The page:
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The Romex system is a contract bridge bidding system designed by the Mexican bridge expert George Rosenkranz.[1] Key features of Romex are the multiple meanings attributed to certain bids, namely the Dynamic one notrump and the Mexican two diamonds.

Dynamic one notrump[edit]

The dynamic one notrump opening indicates either:

  • a balanced or unbalanced hands in the range of 19-21 high card points (HCP) and six controls, or
  • an unbalanced hand just short of a 2 opening.

The most common responses to the dynamic one notrump opening are:

  • 2 – negative (0-5 HCP)
  • 2 – 6+ HCP, game force.

Higher level responses indicate control count.

A consequence of the use of the dynamic notrump is that the 1NT rebid by opener becomes wide-range (typically 12-16 hcp). With game invitational values or better, responder reacts to such a rebid with a 2 checkback convention to ask opener to further describe his hand.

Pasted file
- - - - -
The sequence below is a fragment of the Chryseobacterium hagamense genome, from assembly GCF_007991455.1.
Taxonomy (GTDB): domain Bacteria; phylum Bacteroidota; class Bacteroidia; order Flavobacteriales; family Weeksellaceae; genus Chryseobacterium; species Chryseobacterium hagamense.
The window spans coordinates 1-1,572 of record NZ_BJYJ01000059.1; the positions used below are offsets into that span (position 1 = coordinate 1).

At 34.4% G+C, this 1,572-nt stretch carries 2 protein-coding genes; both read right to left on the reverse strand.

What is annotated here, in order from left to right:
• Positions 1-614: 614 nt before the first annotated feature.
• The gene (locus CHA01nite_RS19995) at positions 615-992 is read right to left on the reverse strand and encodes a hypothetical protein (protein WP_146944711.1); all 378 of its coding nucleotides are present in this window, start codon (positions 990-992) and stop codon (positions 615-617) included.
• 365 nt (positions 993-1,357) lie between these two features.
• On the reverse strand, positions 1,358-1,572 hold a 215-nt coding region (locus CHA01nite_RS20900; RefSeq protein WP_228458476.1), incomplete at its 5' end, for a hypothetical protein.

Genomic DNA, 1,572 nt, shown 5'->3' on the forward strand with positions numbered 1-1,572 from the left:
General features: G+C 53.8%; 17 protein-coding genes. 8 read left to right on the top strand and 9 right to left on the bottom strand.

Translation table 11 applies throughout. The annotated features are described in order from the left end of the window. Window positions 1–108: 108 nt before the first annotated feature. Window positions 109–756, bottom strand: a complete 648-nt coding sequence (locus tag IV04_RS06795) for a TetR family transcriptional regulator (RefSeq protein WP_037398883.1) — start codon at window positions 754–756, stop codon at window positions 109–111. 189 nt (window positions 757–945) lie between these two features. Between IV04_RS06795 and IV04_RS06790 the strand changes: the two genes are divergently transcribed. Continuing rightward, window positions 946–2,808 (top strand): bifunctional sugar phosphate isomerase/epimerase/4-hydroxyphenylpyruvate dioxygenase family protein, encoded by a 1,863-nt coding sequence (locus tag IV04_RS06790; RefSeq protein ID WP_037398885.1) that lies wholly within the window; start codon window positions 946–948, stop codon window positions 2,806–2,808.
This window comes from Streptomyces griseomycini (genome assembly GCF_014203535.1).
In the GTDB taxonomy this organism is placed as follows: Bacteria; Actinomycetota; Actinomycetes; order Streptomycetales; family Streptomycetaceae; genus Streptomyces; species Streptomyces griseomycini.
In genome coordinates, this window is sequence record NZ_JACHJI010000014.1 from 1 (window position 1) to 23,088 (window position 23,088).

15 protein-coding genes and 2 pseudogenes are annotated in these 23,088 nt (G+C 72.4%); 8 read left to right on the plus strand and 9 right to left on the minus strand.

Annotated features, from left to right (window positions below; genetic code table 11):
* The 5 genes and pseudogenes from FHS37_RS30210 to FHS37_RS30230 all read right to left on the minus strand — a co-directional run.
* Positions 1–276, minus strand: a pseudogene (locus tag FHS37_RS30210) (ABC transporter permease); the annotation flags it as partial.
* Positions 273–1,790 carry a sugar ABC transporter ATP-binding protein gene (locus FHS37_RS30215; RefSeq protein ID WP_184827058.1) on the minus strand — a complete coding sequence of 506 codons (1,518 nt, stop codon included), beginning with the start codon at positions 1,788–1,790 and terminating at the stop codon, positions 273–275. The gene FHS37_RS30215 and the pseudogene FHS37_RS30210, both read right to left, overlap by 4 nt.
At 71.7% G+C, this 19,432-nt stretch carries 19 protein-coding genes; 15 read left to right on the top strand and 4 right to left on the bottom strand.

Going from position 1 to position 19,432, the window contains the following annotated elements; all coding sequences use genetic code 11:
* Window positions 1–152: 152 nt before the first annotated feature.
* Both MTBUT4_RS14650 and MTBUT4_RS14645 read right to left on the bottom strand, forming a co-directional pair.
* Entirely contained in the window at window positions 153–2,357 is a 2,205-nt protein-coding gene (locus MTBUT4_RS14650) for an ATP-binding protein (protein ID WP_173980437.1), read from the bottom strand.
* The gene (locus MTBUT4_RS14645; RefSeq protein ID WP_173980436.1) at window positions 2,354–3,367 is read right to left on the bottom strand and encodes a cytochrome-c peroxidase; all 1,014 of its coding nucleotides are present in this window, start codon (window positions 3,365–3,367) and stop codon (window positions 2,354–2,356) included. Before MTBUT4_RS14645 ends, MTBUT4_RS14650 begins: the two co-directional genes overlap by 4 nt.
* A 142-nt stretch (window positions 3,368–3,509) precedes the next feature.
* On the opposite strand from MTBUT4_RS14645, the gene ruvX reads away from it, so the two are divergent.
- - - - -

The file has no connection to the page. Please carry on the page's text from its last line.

Mexican two diamonds[edit]

This opening indicates one of four hands:

  • a balanced hand with 21-22 points and seven controls
  • a balanced hand with 27-28 points and 10 controls
  • an unbalanced game-forcing hand with diamonds as the longest suit or
  • a three-suited game-force hand.

Other calls[edit]

One-level and 2 openings are as per Standard American with 3+ minors and 5+ majors and limited by the failure to open one notrump.

Romex employs special asking bids in lieu of cuebidding, and for slam investigation.

References[edit]

  1. ^ Francis, Henry G., Editor-in-Chief; Truscott, Alan F., Executive Editor; Francis, Dorthy A., Editor, Sixth Edition (2001). The Official Encyclopedia of Bridge (6th ed.). Memphis, TN: American Contract Bridge League. p. 392. ISBN 0-943855-44-6. OCLC 49606900. 

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